Angela Jordan, President
Angela was lead organizer for the 2017 March for Science in Mobile. Although not a scientist – holding degrees in English from Northwestern University and Indiana University – she has been a lifelong science enthusiast. In her professional life as Research Development Coordinator at the University of South Alabama, she supports faculty research through grant writing and faculty development activities. Service work at USA includes being on the planning committee for the annual Girls Exploring Math and Science event, and participating on the selection committee for the Common Read. She has lived in Mobile with her family for over a decade, and has made many connections to the community through volunteering. She enjoys working on her pollinator garden, reading, and, when she can get the time, hiking and kayaking.
Doug Marshall, Vice President
Doug Marshall is the Director of Honors Education and an Associate Professor of Sociology at the University of South Alabama, where he has been in the department of Sociology, Anthropology, and Social Work since 2005. His lifelong interest in natural science led him to pursue Mechanical Engineering at Georgia Tech, where he discovered that social science was even more interesting, and subsequently earned an MA in Social Psychology from UNC (in his home state of North Carolina) and a PhD in Sociology from UVA. His research seeks to advance the consilience between the natural and social sciences. Along with working and sleeping, he spends his time working out, traveling, cooking, playing guitar (badly), and woodworking, or some combination thereof.
Karrie Quirin, Secretary/Treasurer
Karrie was a key part of the organizing team for the 2017 March for Science in Mobile. She is originally from Belleville, IL (just outside of St. Louis, MO). She came to Mobile to pursue her undergrad in Psychology at Spring Hill College, fell in love with the city, and decided to stay in the area. Currently, she is furthering her education by pursuing an online master’s degree in Environmental Studies through the University of Illinois Springfield. Locally, she has served as an intern for the Alabama Coastal Foundation, worked as Spring Hill College’s Sustainability Coordinator for the 2016-2017 year, and currently serves on the Associate Board of the Weeks Bay Foundation. On a national level, she is a member of the Earth Guardian’s RYSE youth council that encourages and trains youth to become leaders who will protect our planet for generations to come.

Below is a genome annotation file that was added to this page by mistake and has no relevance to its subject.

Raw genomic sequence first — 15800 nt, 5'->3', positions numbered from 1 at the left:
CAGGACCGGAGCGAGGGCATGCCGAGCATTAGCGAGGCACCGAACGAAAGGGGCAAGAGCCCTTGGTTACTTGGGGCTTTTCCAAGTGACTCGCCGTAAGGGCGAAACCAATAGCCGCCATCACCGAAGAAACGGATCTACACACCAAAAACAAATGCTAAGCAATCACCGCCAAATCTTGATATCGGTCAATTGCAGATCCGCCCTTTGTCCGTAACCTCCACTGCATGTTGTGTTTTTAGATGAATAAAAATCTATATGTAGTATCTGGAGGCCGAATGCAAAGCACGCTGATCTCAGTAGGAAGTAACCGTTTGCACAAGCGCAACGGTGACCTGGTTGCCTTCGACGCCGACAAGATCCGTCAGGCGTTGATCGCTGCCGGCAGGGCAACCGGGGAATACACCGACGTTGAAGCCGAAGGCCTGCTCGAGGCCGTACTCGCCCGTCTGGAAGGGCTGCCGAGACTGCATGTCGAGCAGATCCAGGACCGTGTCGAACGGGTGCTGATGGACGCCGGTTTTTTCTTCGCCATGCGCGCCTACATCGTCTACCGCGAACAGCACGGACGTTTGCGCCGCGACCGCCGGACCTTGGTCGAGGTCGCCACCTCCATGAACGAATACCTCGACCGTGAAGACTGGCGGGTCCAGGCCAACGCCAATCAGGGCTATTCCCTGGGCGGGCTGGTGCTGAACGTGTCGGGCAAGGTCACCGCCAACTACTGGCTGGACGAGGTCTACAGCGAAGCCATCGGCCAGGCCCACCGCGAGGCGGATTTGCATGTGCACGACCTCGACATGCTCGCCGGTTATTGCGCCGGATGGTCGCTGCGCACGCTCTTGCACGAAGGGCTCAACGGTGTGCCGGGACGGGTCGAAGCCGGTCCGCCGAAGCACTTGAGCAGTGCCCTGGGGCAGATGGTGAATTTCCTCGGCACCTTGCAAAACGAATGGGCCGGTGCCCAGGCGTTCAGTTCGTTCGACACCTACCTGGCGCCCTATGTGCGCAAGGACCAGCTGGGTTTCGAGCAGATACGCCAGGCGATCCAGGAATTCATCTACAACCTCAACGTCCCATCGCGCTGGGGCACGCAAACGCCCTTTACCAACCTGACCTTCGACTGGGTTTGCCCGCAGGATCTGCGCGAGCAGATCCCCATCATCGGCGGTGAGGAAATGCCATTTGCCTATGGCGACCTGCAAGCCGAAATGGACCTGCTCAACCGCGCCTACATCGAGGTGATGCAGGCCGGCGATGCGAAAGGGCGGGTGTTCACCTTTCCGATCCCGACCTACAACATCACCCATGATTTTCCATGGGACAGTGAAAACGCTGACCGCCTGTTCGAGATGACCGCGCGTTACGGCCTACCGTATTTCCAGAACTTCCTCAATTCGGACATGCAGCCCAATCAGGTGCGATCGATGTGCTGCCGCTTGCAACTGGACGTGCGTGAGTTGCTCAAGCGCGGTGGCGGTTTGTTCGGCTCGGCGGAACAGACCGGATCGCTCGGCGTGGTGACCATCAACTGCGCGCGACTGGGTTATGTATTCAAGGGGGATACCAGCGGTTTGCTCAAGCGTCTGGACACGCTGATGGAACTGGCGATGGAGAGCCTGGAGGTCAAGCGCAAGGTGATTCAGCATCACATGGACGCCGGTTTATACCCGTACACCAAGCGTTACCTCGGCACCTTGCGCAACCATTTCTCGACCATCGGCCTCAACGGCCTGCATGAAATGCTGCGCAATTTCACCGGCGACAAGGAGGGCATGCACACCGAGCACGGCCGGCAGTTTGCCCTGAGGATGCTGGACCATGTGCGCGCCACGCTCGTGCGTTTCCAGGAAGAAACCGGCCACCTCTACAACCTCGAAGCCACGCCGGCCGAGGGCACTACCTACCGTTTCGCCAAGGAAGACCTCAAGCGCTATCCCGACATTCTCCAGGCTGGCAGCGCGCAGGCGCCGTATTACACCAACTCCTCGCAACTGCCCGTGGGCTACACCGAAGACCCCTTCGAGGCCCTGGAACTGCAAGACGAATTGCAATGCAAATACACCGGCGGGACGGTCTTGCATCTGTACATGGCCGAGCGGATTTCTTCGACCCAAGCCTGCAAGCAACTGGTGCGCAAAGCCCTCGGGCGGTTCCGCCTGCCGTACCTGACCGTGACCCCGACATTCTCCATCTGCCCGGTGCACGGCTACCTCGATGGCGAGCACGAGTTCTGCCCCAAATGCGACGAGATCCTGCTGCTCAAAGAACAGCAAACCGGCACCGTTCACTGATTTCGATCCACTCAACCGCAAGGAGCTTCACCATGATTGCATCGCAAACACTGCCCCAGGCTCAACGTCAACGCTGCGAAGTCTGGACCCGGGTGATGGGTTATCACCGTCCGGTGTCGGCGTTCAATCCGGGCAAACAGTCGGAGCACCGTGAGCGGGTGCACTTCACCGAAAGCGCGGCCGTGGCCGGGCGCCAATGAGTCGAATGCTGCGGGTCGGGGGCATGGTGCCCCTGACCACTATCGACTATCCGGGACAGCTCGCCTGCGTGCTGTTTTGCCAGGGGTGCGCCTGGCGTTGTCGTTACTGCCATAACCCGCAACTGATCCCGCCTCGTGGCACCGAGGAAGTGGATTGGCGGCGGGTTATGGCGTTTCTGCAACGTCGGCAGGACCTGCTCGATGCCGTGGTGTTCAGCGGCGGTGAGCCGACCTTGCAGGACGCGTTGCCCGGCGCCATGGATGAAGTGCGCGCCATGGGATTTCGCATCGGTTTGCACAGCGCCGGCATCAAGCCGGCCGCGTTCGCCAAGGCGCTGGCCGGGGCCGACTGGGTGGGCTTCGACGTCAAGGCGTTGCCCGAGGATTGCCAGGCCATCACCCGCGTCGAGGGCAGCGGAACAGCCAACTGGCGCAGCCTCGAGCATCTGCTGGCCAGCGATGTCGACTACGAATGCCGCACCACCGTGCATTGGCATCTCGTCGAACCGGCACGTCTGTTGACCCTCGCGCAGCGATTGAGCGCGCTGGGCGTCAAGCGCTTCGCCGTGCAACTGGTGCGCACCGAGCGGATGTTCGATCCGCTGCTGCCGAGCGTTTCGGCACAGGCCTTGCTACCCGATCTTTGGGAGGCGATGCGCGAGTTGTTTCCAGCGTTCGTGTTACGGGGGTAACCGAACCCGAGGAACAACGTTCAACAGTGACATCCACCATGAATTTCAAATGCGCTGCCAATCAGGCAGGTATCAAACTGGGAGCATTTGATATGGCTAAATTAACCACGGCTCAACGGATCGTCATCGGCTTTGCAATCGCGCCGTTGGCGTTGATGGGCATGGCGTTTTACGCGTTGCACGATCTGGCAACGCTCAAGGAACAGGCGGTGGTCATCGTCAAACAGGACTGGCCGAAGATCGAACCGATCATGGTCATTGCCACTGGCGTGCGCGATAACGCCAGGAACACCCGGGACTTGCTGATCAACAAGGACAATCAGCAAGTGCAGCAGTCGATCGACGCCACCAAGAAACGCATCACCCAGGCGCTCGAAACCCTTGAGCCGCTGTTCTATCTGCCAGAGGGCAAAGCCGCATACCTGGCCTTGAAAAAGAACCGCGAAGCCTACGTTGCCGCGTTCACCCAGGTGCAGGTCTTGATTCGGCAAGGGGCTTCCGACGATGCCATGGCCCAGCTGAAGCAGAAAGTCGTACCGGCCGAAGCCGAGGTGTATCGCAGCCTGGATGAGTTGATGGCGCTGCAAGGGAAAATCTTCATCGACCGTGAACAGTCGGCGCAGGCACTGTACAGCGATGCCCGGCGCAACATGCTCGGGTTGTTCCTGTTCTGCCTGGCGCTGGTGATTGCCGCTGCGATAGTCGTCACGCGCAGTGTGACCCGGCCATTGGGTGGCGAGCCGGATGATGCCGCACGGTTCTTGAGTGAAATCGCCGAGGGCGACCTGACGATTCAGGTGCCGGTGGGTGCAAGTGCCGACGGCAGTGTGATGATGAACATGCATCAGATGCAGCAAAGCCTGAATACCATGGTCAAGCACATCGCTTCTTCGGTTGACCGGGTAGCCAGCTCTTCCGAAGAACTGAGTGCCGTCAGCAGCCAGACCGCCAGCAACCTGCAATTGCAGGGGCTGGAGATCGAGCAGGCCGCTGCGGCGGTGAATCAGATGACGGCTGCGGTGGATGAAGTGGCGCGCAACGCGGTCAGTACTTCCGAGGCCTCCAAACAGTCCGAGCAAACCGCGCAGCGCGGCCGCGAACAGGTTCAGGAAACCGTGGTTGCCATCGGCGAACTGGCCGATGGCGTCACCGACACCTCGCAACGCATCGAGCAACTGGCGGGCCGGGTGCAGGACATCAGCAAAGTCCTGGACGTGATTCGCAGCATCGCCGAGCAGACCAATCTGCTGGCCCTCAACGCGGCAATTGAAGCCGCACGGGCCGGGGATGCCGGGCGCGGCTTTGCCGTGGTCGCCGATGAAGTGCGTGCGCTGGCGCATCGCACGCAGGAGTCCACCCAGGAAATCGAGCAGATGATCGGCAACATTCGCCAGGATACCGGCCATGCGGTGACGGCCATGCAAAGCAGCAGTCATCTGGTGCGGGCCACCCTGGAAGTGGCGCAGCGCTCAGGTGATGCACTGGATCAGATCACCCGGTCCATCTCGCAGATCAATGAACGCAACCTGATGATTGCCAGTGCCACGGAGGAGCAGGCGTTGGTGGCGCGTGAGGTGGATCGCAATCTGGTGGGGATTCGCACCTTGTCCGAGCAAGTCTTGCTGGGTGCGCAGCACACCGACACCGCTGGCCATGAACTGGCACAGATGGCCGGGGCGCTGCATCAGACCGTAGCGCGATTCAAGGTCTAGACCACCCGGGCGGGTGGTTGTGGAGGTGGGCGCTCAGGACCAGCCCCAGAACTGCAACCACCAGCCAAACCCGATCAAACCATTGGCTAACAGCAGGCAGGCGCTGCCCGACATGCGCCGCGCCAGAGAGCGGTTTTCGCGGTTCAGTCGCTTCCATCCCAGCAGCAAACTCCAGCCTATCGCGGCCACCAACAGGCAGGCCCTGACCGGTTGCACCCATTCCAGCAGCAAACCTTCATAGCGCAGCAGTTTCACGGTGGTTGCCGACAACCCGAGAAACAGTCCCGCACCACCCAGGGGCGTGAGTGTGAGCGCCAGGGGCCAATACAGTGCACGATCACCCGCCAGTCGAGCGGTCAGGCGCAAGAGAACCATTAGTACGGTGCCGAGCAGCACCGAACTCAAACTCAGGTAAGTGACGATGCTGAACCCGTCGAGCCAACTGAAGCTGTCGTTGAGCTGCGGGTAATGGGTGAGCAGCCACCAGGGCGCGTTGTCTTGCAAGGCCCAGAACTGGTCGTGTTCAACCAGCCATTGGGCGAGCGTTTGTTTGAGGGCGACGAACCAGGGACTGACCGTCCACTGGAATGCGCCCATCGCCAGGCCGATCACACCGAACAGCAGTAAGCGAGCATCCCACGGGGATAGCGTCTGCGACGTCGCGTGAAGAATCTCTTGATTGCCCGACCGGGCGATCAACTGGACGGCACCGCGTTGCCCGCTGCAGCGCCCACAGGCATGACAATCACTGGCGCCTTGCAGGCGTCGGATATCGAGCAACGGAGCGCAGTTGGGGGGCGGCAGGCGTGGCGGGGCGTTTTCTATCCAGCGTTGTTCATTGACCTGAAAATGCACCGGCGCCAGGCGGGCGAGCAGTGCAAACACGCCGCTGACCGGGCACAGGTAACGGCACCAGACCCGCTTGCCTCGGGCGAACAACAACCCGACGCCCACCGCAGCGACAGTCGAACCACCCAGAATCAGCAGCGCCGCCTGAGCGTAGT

Kimberly Page Albins was born and raised in Mobile. She has a broad background in marine research, education, field operations, and team management. Kim completed a Master of Science from the University of Hawaiʽi Manoa in 2006 where she researched algal communities in remote coral reefs throughout the Pacific with NOAA. Prior to moving back to Alabama, she lived in Corvallis, OR where she led a physical oceanographic monitoring project off the Oregon Coast. Upon returning home in 2012, Kim worked as the Gulf of Mexico Regional Coordinator for NOAA’s Marine Debris Division until 2016. She recently founded her own business, Albins Research and Consulting LLC, with the goal of supporting restoration work in Alabama. She believes passionately in the importance of unbiased scientific research and is thrilled to contribute to the March for Science community.
Mark has served as Executive Director of the Alabama Coastal Foundation since October 2011. He was drawn to the ACF because of its vital mission of protecting our coast through cooperation, education, and participation. Prior to ACF, he had experience as a leader in Alabama’s state constitution reform movement and as the Director of Community Engagement for the Mobile Area Education Foundation. Mark earned his B.A. in English with a double minor in Political Science and Philosophy at Birmingham Southern College. He earned his M.P.A. at the University of Texas at Austin. He is a 2006 graduate of the Leadership Mobile program and 2007 graduate of Leadership Alabama. In his free time, Mark enjoys playing tennis and pool, camping and spending time with his wife and two daughters.